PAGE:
Diminished stroke volume during inspiration: a reverse thoracic pump.
In 12 conscious dogs, a three-dimensional array of pulse-transit ultrasonic transducers was used to measure left ventricular anterior-posterior minor, septal-free wall minor, and basal-apical major diameters. Matched micromanometers measured left ventricular, right ventricular, and intrapleural pressures. Electromagnetic ascending aortic blood flow and right ventricular transverse diameter were measured in five of the dogs. A major cause of the inspiratory decline in stroke volume in this preparation appeared to be reflex tachycardia and autonomic changes associated with inspiration. However, when heart rate was controlled by atrial pacing or pharmacologic autonomic attenuation (propranolol and atropine), stroke volume still decreased around 10%, with an inspiratory decrease in pleural pressure of 10 mm Hg. Based on the measurements of ventricular dimension, venous return to the right ventricle appeared to be augmented significantly during inspiration and the transient increase in right ventricular volume was associated with leftward interventricular septal shifting and altered diastolic left ventricular geometry. However, left ventricular end-diastolic volume was changed minimally, implying that alterations in preload were not important. Moreover, transmural left ventricular ejection pressure, calculated as intracavitary minus pleural pressure, was not significantly changed, and it seemed that neither pressure nor geometric components of afterload were altered significantly by inspiration. The inspiratory fall in left ventricular stroke volume correlated best with the decline in intracavitary left ventricular ejection pressure referenced to atmospheric pressure. It is hypothesized that during ejection, left ventricular pressure referenced to atmospheric pressure is the hydraulic force effecting stroke volume and that the decline in this effective left ventricular ejection pressure is responsible for the inspiratory fall in stroke volume through a reverse thoracic pump mechanism.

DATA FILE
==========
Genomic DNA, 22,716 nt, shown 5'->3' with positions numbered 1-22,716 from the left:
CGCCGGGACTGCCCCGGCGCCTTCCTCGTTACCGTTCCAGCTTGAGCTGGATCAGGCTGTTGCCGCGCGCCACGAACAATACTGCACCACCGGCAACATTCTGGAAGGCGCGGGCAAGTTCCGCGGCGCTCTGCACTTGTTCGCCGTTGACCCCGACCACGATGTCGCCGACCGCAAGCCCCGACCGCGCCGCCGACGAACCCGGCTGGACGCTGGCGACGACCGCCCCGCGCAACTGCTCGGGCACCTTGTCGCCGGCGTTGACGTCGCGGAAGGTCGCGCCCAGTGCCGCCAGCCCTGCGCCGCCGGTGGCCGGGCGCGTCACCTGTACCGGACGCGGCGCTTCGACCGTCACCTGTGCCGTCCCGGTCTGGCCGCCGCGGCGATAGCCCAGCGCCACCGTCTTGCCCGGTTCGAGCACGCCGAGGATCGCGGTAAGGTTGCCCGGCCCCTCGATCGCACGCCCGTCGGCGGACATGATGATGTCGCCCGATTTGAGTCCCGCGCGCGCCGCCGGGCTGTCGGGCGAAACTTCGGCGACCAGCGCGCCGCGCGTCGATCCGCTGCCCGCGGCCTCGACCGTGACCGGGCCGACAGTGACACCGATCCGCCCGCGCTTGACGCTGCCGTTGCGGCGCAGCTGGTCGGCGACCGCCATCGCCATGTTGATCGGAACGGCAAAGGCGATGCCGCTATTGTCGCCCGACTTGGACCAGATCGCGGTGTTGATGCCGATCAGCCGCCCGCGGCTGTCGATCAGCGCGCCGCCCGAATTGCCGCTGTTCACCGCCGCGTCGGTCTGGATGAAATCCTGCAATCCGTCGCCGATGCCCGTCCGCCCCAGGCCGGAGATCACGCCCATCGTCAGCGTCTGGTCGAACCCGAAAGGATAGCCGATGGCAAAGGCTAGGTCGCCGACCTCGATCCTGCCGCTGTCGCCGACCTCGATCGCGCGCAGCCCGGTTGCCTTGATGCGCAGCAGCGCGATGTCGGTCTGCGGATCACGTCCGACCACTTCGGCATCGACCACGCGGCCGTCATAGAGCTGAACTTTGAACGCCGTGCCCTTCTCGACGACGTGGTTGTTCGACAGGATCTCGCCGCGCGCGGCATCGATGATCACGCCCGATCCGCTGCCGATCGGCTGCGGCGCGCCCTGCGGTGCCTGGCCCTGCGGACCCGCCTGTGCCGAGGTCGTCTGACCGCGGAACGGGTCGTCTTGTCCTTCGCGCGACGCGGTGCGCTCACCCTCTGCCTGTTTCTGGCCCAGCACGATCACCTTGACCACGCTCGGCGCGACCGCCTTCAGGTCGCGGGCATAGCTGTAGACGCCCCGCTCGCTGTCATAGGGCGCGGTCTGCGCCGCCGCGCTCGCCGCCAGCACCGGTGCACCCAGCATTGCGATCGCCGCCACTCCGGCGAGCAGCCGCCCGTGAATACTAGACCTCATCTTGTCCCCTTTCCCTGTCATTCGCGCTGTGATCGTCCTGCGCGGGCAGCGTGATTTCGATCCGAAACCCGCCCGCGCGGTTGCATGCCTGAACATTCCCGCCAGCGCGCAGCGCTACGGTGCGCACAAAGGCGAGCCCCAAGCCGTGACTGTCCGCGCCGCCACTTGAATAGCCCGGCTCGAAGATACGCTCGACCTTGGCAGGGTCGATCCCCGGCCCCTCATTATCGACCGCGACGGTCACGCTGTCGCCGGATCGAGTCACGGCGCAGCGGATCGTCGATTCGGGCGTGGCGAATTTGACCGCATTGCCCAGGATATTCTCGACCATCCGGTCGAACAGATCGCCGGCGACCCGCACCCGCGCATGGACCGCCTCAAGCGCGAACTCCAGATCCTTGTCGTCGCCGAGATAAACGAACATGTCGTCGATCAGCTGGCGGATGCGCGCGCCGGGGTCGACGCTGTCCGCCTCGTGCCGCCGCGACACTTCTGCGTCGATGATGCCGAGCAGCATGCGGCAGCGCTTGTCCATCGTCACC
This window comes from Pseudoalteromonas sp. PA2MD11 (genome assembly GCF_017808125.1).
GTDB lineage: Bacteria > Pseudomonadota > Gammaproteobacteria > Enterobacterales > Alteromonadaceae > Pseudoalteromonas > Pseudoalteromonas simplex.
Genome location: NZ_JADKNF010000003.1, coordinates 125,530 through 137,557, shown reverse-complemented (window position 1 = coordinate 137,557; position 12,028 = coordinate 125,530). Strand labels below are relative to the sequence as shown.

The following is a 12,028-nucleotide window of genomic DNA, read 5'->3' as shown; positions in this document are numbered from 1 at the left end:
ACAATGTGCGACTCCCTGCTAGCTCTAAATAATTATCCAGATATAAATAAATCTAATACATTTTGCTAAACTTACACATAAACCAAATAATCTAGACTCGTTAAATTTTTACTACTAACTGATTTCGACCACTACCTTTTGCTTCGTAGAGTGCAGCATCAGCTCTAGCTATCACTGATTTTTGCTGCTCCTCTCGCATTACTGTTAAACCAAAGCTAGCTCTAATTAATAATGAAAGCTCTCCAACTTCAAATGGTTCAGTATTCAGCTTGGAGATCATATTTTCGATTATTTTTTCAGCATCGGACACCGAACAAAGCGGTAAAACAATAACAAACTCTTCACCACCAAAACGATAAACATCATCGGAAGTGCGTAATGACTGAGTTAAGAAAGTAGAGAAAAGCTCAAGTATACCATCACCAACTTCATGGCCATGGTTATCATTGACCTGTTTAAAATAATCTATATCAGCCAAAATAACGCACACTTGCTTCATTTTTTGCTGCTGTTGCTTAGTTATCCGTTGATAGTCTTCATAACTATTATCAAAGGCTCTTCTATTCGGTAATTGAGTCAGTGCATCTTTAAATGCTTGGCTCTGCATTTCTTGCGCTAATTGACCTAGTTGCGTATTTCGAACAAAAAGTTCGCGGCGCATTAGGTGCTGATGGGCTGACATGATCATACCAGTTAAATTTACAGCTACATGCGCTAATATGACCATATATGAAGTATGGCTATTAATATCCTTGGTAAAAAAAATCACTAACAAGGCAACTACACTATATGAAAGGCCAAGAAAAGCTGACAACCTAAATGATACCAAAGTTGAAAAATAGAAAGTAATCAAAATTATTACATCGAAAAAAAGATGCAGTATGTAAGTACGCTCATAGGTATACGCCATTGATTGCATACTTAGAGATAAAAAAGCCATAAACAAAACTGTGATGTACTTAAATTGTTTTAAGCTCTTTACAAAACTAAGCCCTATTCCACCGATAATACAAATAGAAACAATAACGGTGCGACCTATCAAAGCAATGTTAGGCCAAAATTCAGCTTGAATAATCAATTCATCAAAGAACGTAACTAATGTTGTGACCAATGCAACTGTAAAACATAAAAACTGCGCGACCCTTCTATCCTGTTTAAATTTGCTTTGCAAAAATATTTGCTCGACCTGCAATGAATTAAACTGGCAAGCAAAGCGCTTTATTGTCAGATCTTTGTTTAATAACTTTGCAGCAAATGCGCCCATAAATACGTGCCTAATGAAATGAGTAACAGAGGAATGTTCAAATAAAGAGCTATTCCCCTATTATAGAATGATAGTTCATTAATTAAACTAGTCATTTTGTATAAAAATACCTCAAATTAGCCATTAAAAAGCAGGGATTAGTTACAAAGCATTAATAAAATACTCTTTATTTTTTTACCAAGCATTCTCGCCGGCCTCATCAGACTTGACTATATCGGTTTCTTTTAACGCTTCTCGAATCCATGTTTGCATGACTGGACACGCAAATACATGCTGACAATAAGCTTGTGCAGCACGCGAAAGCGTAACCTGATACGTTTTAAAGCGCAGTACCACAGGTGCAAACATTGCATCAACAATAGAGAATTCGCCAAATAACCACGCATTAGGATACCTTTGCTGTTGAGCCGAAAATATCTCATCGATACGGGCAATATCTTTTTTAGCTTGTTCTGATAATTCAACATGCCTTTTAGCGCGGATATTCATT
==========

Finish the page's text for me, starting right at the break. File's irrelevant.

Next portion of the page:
- Copyright © 1985 by American Heart Association